“London itself takes the leading role in each of this new series of plays – a role which varies between hero and villain, enchantress and harpy, for she is a different city to every Londoner.
To some, the very word London stands for success, to others it is synonymous with failure. For every individual who finds the city rewarding and cannot imagine living anywhere else, there is another to whom it is a stifling place from which he longs to escape.
For better or worse, London has a profound effect on people’s lives; and it is people and their relationship to the city that thirteen writers explore in Londoners. Essentially a writer’s series, it is the work of an unusually varied group of dramatists, their story-telling skill backed by extensive location filming ranging from Soho to the Law Courts, Wembley to the docks.” (Radio Times, 6 May 1965)
Londoners was a twelve-part anthology series of 75-minute plays broadcast on BBC2 from May-July 1965. It included plays by Hugh Whitemore, Milton Schulman, John Finch, Daniel Farson, Julia Jones and John Betjeman. Directors included Waris Hussein, Peter Sasdy, Mary Ridge, Gilchrist Calder, Brian Parker and Ian Curteis. Joss Ackland, Bryan Pringle, Dudley Sutton, Ronald Lacey, George Baker and Judy Parfitt appeared in the series, which was produced by Peter Luke.
Only one episode survives in the archives: John Betjeman and Stewart Farrar’s Pity About the Abbey (29 July 1965), directed by Ian Curteis:
“This play, the last in BBC-2’s sequence Londoners, has Mr. Betjeman and his co-author Stewart Farrar mounting a merry but savage attack on ‘the grey men, the homogenised men’ – two of them played by Henry McGee and Derek Francis – whom they see in control of our destiny in politics and business and government. They are the tycoons, the civil servants, the ‘with-it’ architects and planners who have come up with a functional, efficient, and profitable scheme to take care of traffic in Westminster and to improve the machinery of government with shiny new offices and flats for Members of Parliament. The scheme has only one slight snag (and these homogenised men do regard it as slight): it entails the removal of Westminster Abbey, probably to Texas whence comes the best offer for it.” (Radio Times, 22 July 1965)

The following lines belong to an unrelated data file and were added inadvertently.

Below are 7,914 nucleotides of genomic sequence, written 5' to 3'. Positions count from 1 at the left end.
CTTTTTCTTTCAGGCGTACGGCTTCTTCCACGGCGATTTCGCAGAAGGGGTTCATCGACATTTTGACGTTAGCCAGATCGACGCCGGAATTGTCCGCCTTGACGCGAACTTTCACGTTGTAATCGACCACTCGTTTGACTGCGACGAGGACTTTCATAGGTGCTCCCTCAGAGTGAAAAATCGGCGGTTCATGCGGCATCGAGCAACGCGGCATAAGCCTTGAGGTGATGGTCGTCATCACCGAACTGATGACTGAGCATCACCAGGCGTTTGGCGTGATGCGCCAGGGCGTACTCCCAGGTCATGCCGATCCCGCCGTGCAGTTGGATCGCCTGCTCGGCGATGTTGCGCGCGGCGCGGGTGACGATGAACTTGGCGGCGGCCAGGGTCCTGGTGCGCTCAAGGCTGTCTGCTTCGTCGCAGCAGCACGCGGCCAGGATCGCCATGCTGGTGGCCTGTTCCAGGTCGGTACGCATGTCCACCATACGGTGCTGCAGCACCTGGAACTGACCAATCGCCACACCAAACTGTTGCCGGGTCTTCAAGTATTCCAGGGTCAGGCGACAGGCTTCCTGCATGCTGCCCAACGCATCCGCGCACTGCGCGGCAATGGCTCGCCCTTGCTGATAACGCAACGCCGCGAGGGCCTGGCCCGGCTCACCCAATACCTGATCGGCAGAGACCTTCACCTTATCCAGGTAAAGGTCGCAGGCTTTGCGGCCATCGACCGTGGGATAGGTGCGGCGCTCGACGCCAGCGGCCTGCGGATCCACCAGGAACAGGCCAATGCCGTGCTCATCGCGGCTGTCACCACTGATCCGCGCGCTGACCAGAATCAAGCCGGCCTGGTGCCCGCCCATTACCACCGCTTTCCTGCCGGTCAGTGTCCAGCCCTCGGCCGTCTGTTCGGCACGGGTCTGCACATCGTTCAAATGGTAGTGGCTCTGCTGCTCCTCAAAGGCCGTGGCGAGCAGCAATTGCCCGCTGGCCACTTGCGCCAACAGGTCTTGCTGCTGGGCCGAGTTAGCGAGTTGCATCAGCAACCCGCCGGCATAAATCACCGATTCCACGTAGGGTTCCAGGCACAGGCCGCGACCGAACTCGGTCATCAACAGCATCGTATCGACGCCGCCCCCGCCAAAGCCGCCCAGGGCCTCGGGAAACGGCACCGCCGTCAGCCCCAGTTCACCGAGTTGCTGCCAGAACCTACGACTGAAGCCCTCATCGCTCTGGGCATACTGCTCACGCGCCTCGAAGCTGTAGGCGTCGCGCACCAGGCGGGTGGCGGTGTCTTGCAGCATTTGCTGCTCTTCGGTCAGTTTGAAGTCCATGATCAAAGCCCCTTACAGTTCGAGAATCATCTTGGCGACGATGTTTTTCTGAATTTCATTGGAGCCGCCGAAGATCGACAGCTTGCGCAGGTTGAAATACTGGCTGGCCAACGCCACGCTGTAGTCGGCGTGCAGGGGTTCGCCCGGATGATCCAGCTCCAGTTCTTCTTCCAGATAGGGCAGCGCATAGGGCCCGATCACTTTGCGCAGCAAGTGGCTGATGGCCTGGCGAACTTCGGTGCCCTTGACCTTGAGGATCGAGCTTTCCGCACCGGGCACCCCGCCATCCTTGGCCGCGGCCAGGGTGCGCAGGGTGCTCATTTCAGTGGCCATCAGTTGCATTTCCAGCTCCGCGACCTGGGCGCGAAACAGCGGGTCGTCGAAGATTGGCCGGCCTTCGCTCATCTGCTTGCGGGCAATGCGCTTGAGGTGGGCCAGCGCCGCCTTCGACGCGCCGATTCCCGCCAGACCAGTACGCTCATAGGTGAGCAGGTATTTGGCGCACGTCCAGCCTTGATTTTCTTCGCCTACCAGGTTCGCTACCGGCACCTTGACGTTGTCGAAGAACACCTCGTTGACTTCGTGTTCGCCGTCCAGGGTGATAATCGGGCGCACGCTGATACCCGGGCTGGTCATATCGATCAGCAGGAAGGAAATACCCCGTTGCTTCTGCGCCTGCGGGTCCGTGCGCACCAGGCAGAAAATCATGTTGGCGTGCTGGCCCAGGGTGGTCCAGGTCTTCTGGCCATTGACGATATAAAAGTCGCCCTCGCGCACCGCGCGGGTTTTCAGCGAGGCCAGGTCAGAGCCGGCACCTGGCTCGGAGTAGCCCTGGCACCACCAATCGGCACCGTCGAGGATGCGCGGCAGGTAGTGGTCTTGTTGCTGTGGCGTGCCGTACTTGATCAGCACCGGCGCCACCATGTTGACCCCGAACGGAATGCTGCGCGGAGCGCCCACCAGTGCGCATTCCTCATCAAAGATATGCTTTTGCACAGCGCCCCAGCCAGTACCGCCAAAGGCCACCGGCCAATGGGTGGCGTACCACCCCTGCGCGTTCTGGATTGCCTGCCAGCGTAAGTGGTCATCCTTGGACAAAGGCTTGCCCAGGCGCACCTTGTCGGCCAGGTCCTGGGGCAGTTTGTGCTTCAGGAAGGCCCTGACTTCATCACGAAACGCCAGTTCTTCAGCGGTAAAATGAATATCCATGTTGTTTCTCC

Why was this the only play to survive from the series? Possibly it was because of John Betjeman, although he had not yet been knighted or become Poet Laureate. Probably it was because of its paean to Westminster Abbey which, in the play, is threatened with demolition in order to make way for a new government Treasury building, the whole development to be known as ‘The Westminster Roundabout’. There are plenty of sequences where the camera lingers lovingly over the abbey’s architectural splendour, contrasted with the dour bureaucracy of the meetings between civil servants discussing the proposal. The play was repeated on 6 April 1966 as a Wednesday Play, to celebrate Westminster Abbey’s 900th anniversary, when it was described in the Radio Times as a ‘tribute to our national heritage’.
Undoubtedly a satire – the play was subtitled ‘A Comedy of the Future’ – it adopts a suitably comic tone and was enjoyed by the majority of the sample audience in the BBC’s Audience Research Report:
“The message, pointing the dangers of bureaucracy, was conveyed with a light touch, said many who agreed that this was an amusing and ‘sly’ tilt at those who frequent ‘the corridors of power’. The Whitehall pundits were true to life, claimed several (including some who were themselves in Government Service) and more than once it was suggested that John Betjeman and Stewart Farrar must have been drawing on their own experience to achieve such authentic portraits.”
In a letter producer Peter Luke sent to John Betjeman before the repeat he wrote: “You will laugh when I tell you that it was taken out of the schedule for March 16th because it was considered too hot politically to go out before the General Election!”, a decision which seems even more absurd now than it must have seemed at the time.